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physical state from 2 to 4 weeks or 2 years, why could not it be for 20 years? That is what we ask ourselves.

It would seem that the greatest jump would be to get the first remissions-get the establishment of these abnormal cells back to normal again, and I really believe the studies that are being made at Memorial in New York, where there are these many new synthetic agents being made chemically, and we in our own laboratory have synthesized over 250 chemicals with radioactive isotopes with the aid of our own cyclotron and of course the work that is going on at Oak Ridge, we have some 20 of those that have in our preliminary studies with animal tumors given promise enough for trial in the human. So, we are going on with clinical studies very shortly with those in order to approach it from the metabolic point of view, from the chemical point of view and from the isotope point of view—the three main roads down which research is moving with an increase in tempo, I believe that not only will we have these acute leukemias back within 2 years, but I hope we will be able to see them indefinitely remitted. It is no worse now to have a chronic lekemia than a mild case of diabetes or arthritis. We can control leukemia--chronic leukemia-in 90 percent of the cases and they usually die of something else.

Mr. DOLLIVER. What are the measures which you take in leukemia?

Dr. Doan. Do you mean the acute? There is a different approach to each, and as to whether it is a metabolic or the cancerous condition. We have studied that matter very intensively. In the 1,600 consecutive cases of leukemia that I have personally seen within the last 20 years, we think only 400 of those, or 25 percent, are true malignancies in terms of a malignant disease. The others are metabolic, or they come under the category of pernicious anemia, which was thought to be a cancer to start with. It is a deficiency disease, and many of the chronic leukemias have the same characteristics for white cells, and yet we know as much about what it takes to mature a young white cell to maturity as we know about red cells. With vitamin B12 and folic acid we will have the answer to chronic leukemia. We do not have to study and solve the problem of malignant diseases to cure the so-called leukemia. So that is the approach there.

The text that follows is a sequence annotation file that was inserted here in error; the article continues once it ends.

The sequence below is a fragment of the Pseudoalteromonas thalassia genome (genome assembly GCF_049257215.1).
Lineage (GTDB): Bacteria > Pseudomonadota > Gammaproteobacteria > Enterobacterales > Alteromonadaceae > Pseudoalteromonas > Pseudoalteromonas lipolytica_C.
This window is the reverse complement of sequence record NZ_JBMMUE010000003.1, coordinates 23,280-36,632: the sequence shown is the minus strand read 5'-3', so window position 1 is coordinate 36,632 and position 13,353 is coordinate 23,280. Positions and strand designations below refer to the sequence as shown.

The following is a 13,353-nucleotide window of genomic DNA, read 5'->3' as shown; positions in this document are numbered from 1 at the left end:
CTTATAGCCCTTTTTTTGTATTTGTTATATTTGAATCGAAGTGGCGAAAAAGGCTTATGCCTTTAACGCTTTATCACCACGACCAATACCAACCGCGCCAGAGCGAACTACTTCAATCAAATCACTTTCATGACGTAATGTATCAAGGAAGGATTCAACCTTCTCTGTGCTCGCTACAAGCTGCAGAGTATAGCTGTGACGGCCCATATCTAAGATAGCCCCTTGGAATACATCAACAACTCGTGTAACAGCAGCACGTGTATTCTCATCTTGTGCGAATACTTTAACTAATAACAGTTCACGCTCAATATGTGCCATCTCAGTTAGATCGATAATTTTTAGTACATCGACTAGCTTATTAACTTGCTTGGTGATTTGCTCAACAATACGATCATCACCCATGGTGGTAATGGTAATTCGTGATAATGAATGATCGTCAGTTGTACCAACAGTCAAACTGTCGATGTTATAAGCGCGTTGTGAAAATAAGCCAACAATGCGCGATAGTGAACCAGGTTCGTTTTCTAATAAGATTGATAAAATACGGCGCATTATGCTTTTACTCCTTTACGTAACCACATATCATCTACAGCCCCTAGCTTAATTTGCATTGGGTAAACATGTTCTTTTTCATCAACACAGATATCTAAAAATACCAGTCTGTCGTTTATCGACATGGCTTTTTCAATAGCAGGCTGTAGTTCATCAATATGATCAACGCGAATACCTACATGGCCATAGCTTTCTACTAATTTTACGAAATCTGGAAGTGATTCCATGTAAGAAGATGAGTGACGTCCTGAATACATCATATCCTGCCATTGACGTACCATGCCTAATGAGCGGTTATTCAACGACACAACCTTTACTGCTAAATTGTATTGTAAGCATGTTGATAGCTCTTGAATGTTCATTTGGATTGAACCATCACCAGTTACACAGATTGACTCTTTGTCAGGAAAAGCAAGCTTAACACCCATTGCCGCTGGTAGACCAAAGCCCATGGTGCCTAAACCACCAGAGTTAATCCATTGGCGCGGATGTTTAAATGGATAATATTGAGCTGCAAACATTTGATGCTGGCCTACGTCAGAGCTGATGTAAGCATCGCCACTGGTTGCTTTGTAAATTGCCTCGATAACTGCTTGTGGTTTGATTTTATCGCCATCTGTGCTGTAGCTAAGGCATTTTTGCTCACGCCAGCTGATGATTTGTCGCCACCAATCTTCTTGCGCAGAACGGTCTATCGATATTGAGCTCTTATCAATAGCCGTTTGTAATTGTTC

If we get a mild overproduction of cells, as in chronic leukemia, we have to use a supressive or destructive agent if we cannot control it by the metabolic activities. We are looking for an enzymatic material much like insulin is for diabetes, and if we get that we should be well on our way. We believe the enzymes that are necessary to break down proteins for body synthesis, which gradually decrease in their productivity just as the material necessary to prepare red muscle meat for red-cell generation needs to be supplied. When we have that, then these cells will mature, and we are on the road to that with the aminol acids and the various enzymes that break down proteins to aminol acids and fatty acids to get a better understanding of what is necessary for these cells.

If that does not help, then we have to use mild suppressive agents such as deep X-ray, if it is in small doses, of radioactive phosphorus, P32, which is very effective in very chronic types of conditions. We have cured chronic leukemia as long as 20 years with mild radiation or radioactive phosphorus.

There are other chemicals which we can use. One of the other mild suppressives which will differentially suppress the abnormality of the white cells without destroying other cells—and that is the criteria of an agent that will specifically depress a cell that has a little more stimulus than a cell which does not, is the folic acid. In the acute leukemia, of course, as you have already heard, the folic-acid antagonists are very effective in the acute sarcoma.

The new purine which which was shared with us in the early days in the work which has been done by Dr. Rhoads has added markedly to our armament in the acute leukemia cases, and a still further new unit has been made available within the last 6 weeks. So with cortisone, with ACTH, with folic acid, with nitrogen mustard, and with these new agents, any one of which may be specific for a short time for an individual but not in the same individual from time to time, we can prolong the life and usefulness of many of these patients, both children and adults, for matters of months or of a few years.

It simply means, from the standpoint of trying to say so, that the progress made in this field, I think, is as great today and is as promising as the antibiotics in the field of infectious diseases. I feel just that way, and I have been right close to it for 30 years.

The CHAIRMAN. Doctor, your presence has indeed been very encouraging. You speak with a note of optimism that we are glad to hear, because, after all, while these studies are interesting from the standpoint of detailed information that is provided, after all, what we are seeking is something that will alleviate the condition so far as the public is concerned.